Crude oil boils
Despite the widely held view that energy prices decline as COVID infections spread, the cost of crude and its products staged a massive rally, with crude gaining 6% on the week. Demand was not driving the heat-up, but shortages and long-term supply concerns stimulated the buying. The mysterious rise could be justified by continued reports of the omicron variant causing less severe disease than feared. Steady supply increases from Russia, OPEC producers, and the release of stockpiles from the U.S. should have held crude down, but the rally didn’t stall until Friday.
The upward bias in crude could also result from production problems in Libya, Kazahkstan and Nigeria. Also, Chinese gasoline stockpiles declined 42% on a week-to-week basis, while a severe cold spell plagued the upper Plains in North America. As a result, crude oil for February delivery traded at $79.00 per barrel midday Friday.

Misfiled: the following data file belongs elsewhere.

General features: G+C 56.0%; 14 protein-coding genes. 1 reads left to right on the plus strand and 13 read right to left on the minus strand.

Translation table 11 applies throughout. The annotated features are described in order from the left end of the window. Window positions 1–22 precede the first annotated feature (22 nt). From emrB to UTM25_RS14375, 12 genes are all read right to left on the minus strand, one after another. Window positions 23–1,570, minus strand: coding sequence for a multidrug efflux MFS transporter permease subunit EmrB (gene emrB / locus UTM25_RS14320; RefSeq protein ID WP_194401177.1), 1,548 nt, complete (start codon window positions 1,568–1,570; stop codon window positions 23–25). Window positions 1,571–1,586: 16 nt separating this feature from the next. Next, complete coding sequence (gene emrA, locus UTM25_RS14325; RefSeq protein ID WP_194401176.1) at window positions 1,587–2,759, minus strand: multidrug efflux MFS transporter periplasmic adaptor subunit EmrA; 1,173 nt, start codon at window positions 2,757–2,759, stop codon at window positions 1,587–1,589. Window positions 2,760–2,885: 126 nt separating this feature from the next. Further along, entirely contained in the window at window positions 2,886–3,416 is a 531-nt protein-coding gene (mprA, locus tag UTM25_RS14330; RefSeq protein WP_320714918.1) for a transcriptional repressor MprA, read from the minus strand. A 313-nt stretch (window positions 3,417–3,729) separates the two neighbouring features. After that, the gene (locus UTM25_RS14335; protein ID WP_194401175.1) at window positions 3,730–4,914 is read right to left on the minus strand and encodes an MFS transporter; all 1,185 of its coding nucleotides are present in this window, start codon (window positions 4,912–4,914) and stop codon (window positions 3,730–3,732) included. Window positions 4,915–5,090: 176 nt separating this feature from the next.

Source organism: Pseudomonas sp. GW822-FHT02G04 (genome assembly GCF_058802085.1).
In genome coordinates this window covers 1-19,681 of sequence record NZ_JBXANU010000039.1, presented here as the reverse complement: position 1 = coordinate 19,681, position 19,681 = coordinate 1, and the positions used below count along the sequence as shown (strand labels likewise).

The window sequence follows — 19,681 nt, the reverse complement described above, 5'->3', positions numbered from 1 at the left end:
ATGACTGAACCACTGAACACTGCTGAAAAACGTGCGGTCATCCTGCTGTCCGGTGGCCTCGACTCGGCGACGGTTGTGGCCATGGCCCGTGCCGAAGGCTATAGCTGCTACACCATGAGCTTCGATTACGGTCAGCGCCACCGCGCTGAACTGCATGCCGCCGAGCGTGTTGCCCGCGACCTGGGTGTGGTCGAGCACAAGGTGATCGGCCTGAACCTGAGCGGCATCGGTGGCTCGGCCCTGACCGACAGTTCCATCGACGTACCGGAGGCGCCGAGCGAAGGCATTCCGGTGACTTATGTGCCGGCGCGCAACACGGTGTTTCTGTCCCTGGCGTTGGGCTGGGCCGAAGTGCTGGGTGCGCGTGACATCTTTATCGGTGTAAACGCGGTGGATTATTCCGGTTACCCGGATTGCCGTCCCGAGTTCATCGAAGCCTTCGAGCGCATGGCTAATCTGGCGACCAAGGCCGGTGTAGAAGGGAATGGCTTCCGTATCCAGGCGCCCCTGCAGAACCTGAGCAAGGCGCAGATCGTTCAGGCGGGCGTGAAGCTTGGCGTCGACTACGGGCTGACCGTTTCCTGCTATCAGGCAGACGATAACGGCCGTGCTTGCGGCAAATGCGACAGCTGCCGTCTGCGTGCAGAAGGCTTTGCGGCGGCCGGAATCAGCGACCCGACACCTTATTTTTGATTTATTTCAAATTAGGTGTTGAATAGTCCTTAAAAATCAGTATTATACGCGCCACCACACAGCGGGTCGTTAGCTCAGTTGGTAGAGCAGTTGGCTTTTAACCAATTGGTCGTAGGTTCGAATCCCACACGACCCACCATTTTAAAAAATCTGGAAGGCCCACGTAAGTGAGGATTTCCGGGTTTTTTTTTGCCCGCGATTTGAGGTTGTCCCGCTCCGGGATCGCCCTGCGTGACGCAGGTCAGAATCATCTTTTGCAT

Wheat collapses on lack of threats
Like the dough bread is made from, wheat prices deflated last week, with Minneapolis–a hard wheat used for pizza and bagels–leading the way down. Lack of cold weather threats in the Central Plains, low demand and selling from Argentina contributed to the downward pressure. March Minneapolis wheat was down 60 cents per bushel while Chicago March was down 35 cents on the week at $7.54.
Silver loses luster
The Federal Reserve’s release of its meeting minutes confirmed a “hawkish” and faster shift in monetary policy, which caused a sell-off in precious metals. Gold and silver were hit particularly hard, with February gold down $30 per ounce and March silver down about $1.10 on the week. Many analysts are baffled by the decline as demand for silver rises and investors watch inflation statistics. Our USDA recently projected wholesale fats and oil prices could be up 37% to 40%! March silver brought $22.40 per ounce midday Friday.